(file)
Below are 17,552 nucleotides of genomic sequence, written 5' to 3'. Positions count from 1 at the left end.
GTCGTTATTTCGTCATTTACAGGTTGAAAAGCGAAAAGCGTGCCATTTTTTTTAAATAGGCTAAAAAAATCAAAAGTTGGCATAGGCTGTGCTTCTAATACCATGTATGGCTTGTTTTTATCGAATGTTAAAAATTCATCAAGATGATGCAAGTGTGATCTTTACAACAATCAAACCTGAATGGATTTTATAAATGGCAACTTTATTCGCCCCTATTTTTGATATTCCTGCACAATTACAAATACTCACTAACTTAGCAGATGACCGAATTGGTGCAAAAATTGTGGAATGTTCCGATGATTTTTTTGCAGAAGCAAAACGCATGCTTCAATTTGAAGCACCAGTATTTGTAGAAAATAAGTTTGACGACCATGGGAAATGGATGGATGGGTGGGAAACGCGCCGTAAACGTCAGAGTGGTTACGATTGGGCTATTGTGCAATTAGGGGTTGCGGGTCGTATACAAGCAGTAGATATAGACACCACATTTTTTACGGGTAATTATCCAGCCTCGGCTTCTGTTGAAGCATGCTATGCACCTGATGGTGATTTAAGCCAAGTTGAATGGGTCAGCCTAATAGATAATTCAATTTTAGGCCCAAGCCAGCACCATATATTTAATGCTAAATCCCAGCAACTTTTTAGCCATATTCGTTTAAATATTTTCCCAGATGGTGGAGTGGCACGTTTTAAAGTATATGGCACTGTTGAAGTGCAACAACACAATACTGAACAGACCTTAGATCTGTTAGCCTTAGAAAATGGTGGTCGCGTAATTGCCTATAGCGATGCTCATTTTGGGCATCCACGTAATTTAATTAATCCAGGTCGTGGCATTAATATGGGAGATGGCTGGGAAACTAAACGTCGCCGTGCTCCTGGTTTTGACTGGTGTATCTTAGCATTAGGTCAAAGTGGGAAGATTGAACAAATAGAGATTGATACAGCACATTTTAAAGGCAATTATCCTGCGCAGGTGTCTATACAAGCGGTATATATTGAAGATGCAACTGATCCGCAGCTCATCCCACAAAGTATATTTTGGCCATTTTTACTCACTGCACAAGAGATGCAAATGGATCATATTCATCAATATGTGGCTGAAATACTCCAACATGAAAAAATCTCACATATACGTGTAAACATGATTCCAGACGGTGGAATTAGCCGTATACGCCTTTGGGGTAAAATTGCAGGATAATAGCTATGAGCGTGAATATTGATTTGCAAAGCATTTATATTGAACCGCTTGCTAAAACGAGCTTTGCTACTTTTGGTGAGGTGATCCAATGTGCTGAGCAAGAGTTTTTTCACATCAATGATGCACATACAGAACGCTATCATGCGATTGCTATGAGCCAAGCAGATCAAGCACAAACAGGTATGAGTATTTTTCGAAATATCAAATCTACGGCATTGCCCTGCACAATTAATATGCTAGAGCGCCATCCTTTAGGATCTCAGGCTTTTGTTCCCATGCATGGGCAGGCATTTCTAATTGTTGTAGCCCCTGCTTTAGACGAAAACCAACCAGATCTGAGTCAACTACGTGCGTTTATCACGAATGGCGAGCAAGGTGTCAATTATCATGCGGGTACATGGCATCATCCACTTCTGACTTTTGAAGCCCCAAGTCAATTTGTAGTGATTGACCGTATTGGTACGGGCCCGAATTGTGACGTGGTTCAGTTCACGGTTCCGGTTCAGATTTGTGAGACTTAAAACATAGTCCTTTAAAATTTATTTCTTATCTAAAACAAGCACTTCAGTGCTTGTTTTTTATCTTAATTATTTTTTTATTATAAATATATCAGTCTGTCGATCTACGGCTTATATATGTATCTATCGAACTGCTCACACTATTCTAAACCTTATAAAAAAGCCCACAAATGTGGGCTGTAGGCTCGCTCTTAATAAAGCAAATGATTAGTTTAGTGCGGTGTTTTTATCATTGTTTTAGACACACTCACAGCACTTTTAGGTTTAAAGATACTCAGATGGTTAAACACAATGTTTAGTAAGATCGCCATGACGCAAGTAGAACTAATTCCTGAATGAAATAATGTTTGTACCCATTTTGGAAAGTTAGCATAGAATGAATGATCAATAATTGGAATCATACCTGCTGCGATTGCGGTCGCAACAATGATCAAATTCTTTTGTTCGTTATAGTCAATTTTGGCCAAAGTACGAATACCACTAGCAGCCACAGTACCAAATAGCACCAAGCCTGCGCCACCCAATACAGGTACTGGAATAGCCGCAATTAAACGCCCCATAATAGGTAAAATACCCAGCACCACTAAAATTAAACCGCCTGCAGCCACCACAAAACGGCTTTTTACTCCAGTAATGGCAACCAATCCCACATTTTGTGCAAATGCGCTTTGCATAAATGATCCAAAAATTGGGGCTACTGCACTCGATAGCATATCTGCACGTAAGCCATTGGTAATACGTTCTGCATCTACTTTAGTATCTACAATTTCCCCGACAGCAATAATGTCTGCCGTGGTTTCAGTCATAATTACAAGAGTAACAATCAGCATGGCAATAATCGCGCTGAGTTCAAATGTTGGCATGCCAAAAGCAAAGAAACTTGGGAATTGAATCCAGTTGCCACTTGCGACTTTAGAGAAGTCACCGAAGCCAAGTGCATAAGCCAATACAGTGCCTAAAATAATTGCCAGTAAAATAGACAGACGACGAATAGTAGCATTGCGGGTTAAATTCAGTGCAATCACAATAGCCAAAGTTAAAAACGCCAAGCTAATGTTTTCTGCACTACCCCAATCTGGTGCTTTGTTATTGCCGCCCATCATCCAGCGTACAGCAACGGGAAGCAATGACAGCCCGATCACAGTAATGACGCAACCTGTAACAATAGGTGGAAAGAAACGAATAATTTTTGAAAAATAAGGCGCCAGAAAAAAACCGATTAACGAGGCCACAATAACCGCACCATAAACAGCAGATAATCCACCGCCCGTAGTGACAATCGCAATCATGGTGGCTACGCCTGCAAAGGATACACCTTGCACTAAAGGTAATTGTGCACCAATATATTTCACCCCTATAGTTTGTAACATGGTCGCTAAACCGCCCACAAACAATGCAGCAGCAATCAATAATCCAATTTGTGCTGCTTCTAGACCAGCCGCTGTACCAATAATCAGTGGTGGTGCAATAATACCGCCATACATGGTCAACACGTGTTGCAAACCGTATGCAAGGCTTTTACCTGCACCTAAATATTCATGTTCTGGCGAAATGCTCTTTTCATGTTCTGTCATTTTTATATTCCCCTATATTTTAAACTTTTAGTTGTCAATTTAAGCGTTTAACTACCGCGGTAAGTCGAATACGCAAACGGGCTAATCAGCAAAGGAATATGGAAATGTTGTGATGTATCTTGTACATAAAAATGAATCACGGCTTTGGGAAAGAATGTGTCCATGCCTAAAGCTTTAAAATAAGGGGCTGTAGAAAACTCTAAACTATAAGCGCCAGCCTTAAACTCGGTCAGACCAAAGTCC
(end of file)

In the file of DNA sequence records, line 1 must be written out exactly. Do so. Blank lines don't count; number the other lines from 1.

Below are 17,552 nucleotides of genomic sequence, written 5' to 3'. Positions count from 1 at the left end.